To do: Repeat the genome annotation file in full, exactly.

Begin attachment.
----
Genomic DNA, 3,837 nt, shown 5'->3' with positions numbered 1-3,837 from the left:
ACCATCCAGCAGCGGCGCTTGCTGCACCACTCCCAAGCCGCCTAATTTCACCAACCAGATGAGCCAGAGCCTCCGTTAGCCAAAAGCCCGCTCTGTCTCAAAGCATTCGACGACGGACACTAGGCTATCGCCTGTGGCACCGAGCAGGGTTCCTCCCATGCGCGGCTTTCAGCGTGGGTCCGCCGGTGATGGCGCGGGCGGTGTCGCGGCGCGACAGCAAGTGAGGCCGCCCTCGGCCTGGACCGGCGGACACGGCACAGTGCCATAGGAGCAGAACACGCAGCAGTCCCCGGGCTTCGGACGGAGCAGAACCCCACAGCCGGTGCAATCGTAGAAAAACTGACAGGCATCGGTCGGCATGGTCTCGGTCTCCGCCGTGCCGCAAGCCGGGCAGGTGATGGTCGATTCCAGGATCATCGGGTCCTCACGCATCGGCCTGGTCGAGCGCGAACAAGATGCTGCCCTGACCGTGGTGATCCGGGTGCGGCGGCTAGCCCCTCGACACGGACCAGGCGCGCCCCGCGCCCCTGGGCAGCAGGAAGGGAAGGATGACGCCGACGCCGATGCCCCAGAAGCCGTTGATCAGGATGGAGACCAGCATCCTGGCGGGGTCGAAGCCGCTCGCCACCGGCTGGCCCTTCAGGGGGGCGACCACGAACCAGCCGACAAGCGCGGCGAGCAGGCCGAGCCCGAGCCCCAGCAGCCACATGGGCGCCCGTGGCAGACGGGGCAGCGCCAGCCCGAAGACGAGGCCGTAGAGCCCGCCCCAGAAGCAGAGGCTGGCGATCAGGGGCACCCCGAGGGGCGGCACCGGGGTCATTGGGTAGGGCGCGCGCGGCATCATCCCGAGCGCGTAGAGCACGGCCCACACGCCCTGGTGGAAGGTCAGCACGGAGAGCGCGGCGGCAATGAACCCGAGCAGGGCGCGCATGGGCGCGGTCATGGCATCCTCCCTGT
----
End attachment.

Genomic DNA, 3,837 nt, shown 5'->3' with positions numbered 1-3,837 from the left:
ACCATCCAGCAGCGGCGCTTGCTGCACCACTCCCAAGCCGCCTAATTTCACCAACCAGATGAGCCAGAGCCTCCGTTAGCCAAAAGCCCGCTCTGTCTCAAAGCATTCGACGACGGACACTAGGCTATCGCCTGTGGCACCGAGCAGGGTTCCTCCCATGCGCGGCTTTCAGCGTGGGTCCGCCGGTGATGGCGCGGGCGGTGTCGCGGCGCGACAGCAAGTGAGGCCGCCCTCGGCCTGGACCGGCGGACACGGCACAGTGCCATAGGAGCAGAACACGCAGCAGTCCCCGGGCTTCGGACGGAGCAGAACCCCACAGCCGGTGCAATCGTAGAAAAACTGACAGGCATCGGTCGGCATGGTCTCGGTCTCCGCCGTGCCGCAAGCCGGGCAGGTGATGGTCGATTCCAGGATCATCGGGTCCTCACGCATCGGCCTGGTCGAGCGCGAACAAGATGCTGCCCTGACCGTGGTGATCCGGGTGCGGCGGCTAGCCCCTCGACACGGACCAGGCGCGCCCCGCGCCCCTGGGCAGCAGGAAGGGAAGGATGACGCCGACGCCGATGCCCCAGAAGCCGTTGATCAGGATGGAGACCAGCATCCTGGCGGGGTCGAAGCCGCTCGCCACCGGCTGGCCCTTCAGGGGGGCGACCACGAACCAGCCGACAAGCGCGGCGAGCAGGCCGAGCCCGAGCCCCAGCAGCCACATGGGCGCCCGTGGCAGACGGGGCAGCGCCAGCCCGAAGACGAGGCCGTAGAGCCCGCCCCAGAAGCAGAGGCTGGCGATCAGGGGCACCCCGAGGGGCGGCACCGGGGTCATTGGGTAGGGCGCGCGCGGCATCATCCCGAGCGCGTAGAGCACGGCCCACACGCCCTGGTGGAAGGTCAGCACGGAGAGCGCGGCGGCAATGAACCCGAGCAGGGCGCGCATGGGCGCGGTCATGGCATCCTCCCTGT